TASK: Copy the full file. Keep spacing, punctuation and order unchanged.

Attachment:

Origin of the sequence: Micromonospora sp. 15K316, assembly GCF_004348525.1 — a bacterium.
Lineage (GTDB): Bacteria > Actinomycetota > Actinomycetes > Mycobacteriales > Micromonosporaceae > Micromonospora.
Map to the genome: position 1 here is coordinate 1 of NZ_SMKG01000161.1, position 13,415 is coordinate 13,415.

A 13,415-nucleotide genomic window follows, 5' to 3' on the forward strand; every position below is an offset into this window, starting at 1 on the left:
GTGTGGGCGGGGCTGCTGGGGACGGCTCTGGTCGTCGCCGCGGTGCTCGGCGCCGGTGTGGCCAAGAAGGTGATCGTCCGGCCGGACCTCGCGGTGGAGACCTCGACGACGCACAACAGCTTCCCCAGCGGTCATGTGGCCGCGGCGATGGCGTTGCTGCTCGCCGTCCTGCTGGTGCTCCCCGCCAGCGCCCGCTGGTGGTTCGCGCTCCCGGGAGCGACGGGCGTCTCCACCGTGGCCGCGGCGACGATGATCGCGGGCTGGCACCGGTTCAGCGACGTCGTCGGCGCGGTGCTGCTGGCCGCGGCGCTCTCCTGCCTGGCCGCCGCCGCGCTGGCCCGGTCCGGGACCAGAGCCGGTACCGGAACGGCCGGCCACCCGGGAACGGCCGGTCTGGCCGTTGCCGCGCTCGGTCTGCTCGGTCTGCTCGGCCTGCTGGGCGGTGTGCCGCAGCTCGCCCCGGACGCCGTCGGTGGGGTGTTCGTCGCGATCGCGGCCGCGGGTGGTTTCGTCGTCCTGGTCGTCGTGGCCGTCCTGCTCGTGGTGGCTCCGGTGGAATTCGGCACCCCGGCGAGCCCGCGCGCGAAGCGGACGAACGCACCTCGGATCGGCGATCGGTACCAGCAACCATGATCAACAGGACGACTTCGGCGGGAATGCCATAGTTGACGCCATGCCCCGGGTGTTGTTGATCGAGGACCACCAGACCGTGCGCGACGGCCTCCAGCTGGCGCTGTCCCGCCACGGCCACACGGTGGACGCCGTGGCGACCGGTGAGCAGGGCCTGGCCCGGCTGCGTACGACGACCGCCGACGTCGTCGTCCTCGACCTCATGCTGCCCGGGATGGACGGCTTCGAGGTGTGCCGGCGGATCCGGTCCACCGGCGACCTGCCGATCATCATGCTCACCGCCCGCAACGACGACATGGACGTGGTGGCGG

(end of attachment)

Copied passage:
Origin of the sequence: Micromonospora sp. 15K316, assembly GCF_004348525.1 — a bacterium.
Lineage (GTDB): Bacteria > Actinomycetota > Actinomycetes > Mycobacteriales > Micromonosporaceae > Micromonospora.
Map to the genome: position 1 here is coordinate 1 of NZ_SMKG01000161.1, position 13,415 is coordinate 13,415.

A 13,415-nucleotide genomic window follows, 5' to 3' on the forward strand; every position below is an offset into this window, starting at 1 on the left:
GTGTGGGCGGGGCTGCTGGGGACGGCTCTGGTCGTCGCCGCGGTGCTCGGCGCCGGTGTGGCCAAGAAGGTGATCGTCCGGCCGGACCTCGCGGTGGAGACCTCGACGACGCACAACAGCTTCCCCAGCGGTCATGTGGCCGCGGCGATGGCGTTGCTGCTCGCCGTCCTGCTGGTGCTCCCCGCCAGCGCCCGCTGGTGGTTCGCGCTCCCGGGAGCGACGGGCGTCTCCACCGTGGCCGCGGCGACGATGATCGCGGGCTGGCACCGGTTCAGCGACGTCGTCGGCGCGGTGCTGCTGGCCGCGGCGCTCTCCTGCCTGGCCGCCGCCGCGCTGGCCCGGTCCGGGACCAGAGCCGGTACCGGAACGGCCGGCCACCCGGGAACGGCCGGTCTGGCCGTTGCCGCGCTCGGTCTGCTCGGTCTGCTCGGCCTGCTGGGCGGTGTGCCGCAGCTCGCCCCGGACGCCGTCGGTGGGGTGTTCGTCGCGATCGCGGCCGCGGGTGGTTTCGTCGTCCTGGTCGTCGTGGCCGTCCTGCTCGTGGTGGCTCCGGTGGAATTCGGCACCCCGGCGAGCCCGCGCGCGAAGCGGACGAACGCACCTCGGATCGGCGATCGGTACCAGCAACCATGATCAACAGGACGACTTCGGCGGGAATGCCATAGTTGACGCCATGCCCCGGGTGTTGTTGATCGAGGACCACCAGACCGTGCGCGACGGCCTCCAGCTGGCGCTGTCCCGCCACGGCCACACGGTGGACGCCGTGGCGACCGGTGAGCAGGGCCTGGCCCGGCTGCGTACGACGACCGCCGACGTCGTCGTCCTCGACCTCATGCTGCCCGGGATGGACGGCTTCGAGGTGTGCCGGCGGATCCGGTCCACCGGCGACCTGCCGATCATCATGCTCACCGCCCGCAACGACGACATGGACGTGGTGGCGG